Some modern neurocognitive studies support this theory.

What is Imagery?

A concept born with Aristotle, imagery can be defined imagery as an internal ability to represent images. However, in truth, imagery is much more than that. It’s a way of thinking which involves your senses in your thought process. It’s the ability of creating an image in your mind that you can see, hear, feel, smell or taste.

 

It’s an implicit system of codification that you use as an instrument in order to recover information about physical properties and relationships among different objects.

There are several different areas of investigation in regards to imagery. Scientists have long been focused on: imagery as a material’s property or attribute, as a cognitive process, as a personal experience (due to the fact that the vivacity of the internal images differs from person to person) and even imagery as a mental representation.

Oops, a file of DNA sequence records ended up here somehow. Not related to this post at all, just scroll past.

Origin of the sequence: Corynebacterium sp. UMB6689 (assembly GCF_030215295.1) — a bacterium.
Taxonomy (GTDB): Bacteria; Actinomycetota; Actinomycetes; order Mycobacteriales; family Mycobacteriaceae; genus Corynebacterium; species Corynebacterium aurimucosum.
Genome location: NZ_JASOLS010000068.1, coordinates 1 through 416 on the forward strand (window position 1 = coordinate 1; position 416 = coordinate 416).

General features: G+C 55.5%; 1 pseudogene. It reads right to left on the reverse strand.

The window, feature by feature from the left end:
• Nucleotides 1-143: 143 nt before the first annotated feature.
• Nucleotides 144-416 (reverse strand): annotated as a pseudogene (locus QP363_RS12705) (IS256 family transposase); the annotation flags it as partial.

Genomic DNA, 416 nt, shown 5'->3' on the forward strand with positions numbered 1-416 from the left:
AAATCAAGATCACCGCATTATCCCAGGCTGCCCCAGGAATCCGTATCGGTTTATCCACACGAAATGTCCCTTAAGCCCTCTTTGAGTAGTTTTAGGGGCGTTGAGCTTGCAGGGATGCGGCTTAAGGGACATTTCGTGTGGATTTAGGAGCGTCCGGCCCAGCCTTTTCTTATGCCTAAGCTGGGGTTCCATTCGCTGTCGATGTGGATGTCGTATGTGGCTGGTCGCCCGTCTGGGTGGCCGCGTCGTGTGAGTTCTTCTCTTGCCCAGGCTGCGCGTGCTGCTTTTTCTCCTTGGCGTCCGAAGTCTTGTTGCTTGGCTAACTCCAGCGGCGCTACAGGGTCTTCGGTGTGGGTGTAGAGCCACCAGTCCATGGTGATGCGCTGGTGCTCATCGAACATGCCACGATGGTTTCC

You need former experiences to produce internal images from external stimuli and those will allow you to describe the object or place. Maybe even allow you to describe a more complex scene that you’re seeing in your mind.

But, since we’re talking about something so subjective, the data must of course be obtained through verbal reports from the study subjects.

This whole concept of imagery includes two types of representation: analogical and propositional. In analogical representation we’re talking about the perception, or in other words, the image that arrives at your retina with all of its sensory qualities. The propositional representation however, includes no perception, being the images’ descriptions of the different visual scenes.

Marr’s Theory of Vision

David Marr (1945-1980), British neuroscientist and physiologist, developed one of the most known theories about the way our vision works. According to him, we receive an input in a similar way to an image in our retina, and this will then be processed by our brain in three different steps.